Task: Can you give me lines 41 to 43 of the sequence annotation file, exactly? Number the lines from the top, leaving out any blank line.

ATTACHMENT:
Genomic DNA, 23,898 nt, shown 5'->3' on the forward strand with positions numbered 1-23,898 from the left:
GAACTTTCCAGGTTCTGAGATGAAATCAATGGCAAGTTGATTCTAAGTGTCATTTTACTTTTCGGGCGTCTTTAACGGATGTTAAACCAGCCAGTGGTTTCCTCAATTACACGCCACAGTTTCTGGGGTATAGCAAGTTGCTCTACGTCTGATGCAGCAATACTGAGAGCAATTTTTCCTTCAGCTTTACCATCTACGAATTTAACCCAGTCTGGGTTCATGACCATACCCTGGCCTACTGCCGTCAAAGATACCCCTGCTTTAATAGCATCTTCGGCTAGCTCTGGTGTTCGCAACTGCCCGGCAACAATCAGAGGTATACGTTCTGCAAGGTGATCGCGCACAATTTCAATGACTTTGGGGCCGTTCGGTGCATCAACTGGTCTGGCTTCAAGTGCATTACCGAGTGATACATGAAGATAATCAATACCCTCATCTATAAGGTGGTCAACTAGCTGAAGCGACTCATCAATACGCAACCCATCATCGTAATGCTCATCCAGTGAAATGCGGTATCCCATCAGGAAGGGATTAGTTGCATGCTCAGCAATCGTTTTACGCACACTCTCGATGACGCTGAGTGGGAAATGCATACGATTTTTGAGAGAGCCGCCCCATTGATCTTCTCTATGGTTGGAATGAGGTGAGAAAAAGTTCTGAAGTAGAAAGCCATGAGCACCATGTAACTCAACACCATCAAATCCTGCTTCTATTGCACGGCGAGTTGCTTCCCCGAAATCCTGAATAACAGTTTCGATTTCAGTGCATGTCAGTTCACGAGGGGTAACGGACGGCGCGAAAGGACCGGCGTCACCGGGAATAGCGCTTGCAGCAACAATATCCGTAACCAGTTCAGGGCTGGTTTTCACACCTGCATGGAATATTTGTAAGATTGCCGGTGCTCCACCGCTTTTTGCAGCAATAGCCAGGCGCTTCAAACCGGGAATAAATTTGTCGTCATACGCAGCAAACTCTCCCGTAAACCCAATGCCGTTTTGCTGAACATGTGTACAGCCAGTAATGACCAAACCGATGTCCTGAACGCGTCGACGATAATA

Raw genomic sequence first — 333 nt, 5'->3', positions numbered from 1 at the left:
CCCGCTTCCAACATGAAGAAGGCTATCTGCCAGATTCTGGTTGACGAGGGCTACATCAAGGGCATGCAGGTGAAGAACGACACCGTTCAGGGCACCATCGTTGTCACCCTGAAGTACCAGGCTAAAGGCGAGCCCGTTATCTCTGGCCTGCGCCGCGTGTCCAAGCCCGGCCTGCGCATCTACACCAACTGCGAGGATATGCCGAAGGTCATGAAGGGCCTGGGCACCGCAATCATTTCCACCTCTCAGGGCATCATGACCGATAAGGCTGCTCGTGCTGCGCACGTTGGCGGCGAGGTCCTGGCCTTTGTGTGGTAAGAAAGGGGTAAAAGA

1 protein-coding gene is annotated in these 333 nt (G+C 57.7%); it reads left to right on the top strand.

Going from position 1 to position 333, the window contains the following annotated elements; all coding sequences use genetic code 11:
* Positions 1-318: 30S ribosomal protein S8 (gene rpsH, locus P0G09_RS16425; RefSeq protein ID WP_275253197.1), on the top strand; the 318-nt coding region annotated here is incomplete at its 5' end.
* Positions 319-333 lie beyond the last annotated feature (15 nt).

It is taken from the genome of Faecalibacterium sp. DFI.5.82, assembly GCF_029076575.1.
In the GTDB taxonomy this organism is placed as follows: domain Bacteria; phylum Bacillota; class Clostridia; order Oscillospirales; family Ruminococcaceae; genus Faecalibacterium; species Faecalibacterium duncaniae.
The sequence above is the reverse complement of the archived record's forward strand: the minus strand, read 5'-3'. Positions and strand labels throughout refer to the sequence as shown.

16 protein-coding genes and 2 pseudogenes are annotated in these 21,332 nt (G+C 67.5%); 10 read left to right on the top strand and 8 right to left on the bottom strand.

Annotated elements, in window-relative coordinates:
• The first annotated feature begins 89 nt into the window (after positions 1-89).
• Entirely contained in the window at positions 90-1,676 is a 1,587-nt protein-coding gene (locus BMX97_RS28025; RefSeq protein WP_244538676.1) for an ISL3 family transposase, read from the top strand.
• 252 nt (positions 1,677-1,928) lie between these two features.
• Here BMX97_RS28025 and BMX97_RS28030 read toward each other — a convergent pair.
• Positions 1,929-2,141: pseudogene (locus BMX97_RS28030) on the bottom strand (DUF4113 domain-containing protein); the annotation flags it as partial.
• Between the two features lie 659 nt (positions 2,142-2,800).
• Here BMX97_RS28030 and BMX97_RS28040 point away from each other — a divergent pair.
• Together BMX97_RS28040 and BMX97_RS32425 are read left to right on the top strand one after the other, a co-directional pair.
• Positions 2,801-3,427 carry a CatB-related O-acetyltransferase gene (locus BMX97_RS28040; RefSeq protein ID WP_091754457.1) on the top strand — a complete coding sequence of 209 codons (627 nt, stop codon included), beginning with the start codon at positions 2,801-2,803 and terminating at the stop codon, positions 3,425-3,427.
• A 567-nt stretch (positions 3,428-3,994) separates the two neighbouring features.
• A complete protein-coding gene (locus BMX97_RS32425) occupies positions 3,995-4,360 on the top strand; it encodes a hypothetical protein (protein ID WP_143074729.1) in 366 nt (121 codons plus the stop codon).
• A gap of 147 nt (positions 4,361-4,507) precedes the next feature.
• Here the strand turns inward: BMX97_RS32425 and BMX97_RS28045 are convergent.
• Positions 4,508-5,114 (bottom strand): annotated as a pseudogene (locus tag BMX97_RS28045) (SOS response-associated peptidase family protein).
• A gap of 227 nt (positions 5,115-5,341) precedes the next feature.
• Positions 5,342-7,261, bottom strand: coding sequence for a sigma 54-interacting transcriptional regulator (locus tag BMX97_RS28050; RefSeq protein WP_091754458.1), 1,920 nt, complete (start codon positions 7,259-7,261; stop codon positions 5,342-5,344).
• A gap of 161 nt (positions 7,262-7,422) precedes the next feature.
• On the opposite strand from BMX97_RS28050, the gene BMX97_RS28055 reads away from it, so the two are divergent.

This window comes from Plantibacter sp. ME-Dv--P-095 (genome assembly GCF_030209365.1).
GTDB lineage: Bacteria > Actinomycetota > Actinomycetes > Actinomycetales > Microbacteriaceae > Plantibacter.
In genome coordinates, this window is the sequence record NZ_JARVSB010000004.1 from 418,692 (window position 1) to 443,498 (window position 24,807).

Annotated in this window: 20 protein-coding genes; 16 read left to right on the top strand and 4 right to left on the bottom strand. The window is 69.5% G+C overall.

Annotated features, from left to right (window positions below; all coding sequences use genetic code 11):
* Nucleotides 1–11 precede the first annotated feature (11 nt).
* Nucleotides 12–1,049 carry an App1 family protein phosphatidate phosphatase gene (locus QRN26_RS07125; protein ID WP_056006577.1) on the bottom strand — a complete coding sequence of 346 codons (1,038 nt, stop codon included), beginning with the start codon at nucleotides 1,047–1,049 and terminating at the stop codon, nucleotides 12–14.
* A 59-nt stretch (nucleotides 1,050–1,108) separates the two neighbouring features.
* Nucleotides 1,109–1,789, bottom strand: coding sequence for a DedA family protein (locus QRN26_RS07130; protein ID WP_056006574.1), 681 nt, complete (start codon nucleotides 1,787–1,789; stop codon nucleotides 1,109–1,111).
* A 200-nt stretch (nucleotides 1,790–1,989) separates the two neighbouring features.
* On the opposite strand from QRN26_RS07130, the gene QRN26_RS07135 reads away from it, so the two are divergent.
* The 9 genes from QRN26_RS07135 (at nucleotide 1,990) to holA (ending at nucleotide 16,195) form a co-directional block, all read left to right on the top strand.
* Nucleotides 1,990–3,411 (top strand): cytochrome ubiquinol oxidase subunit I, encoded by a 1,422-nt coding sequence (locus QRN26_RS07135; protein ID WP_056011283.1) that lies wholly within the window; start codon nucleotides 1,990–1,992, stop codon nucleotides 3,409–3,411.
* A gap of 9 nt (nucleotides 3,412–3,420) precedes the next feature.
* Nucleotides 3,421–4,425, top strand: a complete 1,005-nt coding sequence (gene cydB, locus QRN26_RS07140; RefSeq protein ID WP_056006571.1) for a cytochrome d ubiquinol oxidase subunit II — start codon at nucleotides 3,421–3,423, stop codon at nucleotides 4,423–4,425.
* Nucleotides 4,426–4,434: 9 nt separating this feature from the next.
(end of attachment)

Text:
* A 200-nt stretch (nucleotides 1,790–1,989) separates the two neighbouring features.
* On the opposite strand from QRN26_RS07130, the gene QRN26_RS07135 reads away from it, so the two are divergent.
* The 9 genes from QRN26_RS07135 (at nucleotide 1,990) to holA (ending at nucleotide 16,195) form a co-directional block, all read left to right on the top strand.